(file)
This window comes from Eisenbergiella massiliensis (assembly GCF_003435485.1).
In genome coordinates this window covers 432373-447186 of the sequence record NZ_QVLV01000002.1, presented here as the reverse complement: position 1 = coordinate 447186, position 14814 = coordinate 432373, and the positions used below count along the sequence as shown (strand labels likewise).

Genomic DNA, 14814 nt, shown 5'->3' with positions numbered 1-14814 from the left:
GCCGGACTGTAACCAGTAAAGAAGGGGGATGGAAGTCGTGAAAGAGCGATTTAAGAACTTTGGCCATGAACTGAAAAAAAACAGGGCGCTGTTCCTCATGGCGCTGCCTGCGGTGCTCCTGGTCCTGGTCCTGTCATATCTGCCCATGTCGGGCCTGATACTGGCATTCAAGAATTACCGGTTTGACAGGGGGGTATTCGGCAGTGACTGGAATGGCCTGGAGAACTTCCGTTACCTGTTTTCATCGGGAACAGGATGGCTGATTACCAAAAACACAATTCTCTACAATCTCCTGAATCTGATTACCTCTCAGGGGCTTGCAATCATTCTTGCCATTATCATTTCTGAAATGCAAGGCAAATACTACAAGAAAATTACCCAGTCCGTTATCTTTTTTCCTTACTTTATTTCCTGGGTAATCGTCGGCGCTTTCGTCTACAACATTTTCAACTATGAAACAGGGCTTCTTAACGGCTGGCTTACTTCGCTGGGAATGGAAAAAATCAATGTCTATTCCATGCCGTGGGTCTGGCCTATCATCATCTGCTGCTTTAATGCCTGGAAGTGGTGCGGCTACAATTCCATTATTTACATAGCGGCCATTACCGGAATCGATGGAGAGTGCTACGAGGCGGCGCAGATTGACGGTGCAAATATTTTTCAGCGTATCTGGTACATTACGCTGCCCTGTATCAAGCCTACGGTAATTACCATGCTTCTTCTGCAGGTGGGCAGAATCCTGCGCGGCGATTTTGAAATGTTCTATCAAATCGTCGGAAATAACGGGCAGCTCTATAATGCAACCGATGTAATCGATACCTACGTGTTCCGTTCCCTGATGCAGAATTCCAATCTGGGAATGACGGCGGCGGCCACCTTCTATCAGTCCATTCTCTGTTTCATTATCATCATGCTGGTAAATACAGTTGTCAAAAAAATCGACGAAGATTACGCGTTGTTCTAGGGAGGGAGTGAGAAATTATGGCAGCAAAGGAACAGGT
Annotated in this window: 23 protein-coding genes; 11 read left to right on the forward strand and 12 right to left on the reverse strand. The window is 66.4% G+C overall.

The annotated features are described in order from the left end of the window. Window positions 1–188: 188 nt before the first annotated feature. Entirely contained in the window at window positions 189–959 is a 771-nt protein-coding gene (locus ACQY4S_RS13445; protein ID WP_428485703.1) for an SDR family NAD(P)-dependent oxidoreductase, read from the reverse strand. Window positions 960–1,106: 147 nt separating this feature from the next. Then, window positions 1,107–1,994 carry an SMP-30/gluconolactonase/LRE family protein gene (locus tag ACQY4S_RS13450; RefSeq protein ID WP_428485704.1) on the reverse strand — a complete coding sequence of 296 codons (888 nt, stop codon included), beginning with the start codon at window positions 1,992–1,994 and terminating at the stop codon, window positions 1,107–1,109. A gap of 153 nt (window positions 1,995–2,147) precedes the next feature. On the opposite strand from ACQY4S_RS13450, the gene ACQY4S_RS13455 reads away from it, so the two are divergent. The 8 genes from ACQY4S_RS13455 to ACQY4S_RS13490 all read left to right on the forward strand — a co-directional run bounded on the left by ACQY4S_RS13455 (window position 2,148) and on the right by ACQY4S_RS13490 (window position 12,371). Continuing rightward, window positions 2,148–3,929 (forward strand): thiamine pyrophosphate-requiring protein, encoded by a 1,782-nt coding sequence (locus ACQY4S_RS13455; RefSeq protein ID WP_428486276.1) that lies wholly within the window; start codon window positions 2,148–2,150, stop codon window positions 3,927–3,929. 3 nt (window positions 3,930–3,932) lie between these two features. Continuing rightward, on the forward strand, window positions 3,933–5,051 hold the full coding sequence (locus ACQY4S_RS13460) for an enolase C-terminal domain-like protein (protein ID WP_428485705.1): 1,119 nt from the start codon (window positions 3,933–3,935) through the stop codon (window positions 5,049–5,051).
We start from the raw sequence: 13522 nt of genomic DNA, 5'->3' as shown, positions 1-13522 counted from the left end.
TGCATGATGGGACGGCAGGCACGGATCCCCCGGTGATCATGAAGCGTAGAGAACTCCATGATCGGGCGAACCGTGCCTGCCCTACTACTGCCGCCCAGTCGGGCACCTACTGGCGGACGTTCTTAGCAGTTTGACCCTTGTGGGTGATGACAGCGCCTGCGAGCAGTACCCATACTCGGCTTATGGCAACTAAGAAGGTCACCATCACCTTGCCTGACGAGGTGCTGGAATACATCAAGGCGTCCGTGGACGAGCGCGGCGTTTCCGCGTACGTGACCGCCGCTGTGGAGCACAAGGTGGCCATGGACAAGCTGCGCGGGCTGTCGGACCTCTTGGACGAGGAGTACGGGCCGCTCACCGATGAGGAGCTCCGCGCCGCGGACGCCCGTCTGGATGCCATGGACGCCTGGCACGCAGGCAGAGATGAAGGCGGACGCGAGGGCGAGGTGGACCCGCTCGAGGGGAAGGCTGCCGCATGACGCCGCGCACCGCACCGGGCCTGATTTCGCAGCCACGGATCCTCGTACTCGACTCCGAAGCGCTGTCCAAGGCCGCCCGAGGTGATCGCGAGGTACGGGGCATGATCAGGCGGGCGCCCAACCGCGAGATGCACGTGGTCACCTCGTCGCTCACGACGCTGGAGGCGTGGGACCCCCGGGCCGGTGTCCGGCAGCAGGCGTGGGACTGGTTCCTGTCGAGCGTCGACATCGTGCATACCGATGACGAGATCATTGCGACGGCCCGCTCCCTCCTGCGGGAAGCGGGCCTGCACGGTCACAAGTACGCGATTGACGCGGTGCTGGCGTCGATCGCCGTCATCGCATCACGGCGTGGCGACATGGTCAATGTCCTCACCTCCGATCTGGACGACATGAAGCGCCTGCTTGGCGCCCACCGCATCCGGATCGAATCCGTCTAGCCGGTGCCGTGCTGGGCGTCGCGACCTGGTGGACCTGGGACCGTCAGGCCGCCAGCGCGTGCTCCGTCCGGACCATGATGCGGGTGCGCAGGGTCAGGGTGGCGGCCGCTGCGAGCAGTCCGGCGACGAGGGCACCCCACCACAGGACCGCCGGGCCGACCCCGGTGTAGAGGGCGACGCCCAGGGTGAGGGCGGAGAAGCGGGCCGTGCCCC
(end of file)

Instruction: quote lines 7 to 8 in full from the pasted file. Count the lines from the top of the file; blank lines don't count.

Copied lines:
We start from the raw sequence: 13522 nt of genomic DNA, 5'->3' as shown, positions 1-13522 counted from the left end.
TGCATGATGGGACGGCAGGCACGGATCCCCCGGTGATCATGAAGCGTAGAGAACTCCATGATCGGGCGAACCGTGCCTGCCCTACTACTGCCGCCCAGTCGGGCACCTACTGGCGGACGTTCTTAGCAGTTTGACCCTTGTGGGTGATGACAGCGCCTGCGAGCAGTACCCATACTCGGCTTATGGCAACTAAGAAGGTCACCATCACCTTGCCTGACGAGGTGCTGGAATACATCAAGGCGTCCGTGGACGAGCGCGGCGTTTCCGCGTACGTGACCGCCGCTGTGGAGCACAAGGTGGCCATGGACAAGCTGCGCGGGCTGTCGGACCTCTTGGACGAGGAGTACGGGCCGCTCACCGATGAGGAGCTCCGCGCCGCGGACGCCCGTCTGGATGCCATGGACGCCTGGCACGCAGGCAGAGATGAAGGCGGACGCGAGGGCGAGGTGGACCCGCTCGAGGGGAAGGCTGCCGCATGACGCCGCGCACCGCACCGGGCCTGATTTCGCAGCCACGGATCCTCGTACTCGACTCCGAAGCGCTGTCCAAGGCCGCCCGAGGTGATCGCGAGGTACGGGGCATGATCAGGCGGGCGCCCAACCGCGAGATGCACGTGGTCACCTCGTCGCTCACGACGCTGGAGGCGTGGGACCCCCGGGCCGGTGTCCGGCAGCAGGCGTGGGACTGGTTCCTGTCGAGCGTCGACATCGTGCATACCGATGACGAGATCATTGCGACGGCCCGCTCCCTCCTGCGGGAAGCGGGCCTGCACGGTCACAAGTACGCGATTGACGCGGTGCTGGCGTCGATCGCCGTCATCGCATCACGGCGTGGCGACATGGTCAATGTCCTCACCTCCGATCTGGACGACATGAAGCGCCTGCTTGGCGCCCACCGCATCCGGATCGAATCCGTCTAGCCGGTGCCGTGCTGGGCGTCGCGACCTGGTGGACCTGGGACCGTCAGGCCGCCAGCGCGTGCTCCGTCCGGACCATGATGCGGGTGCGCAGGGTCAGGGTGGCGGCCGCTGCGAGCAGTCCGGCGACGAGGGCACCCCACCACAGGACCGCCGGGCCGACCCCGGTGTAGAGGGCGACGCCCAGGGTGAGGGCGGAGAAGCGGGCCGTGCCCC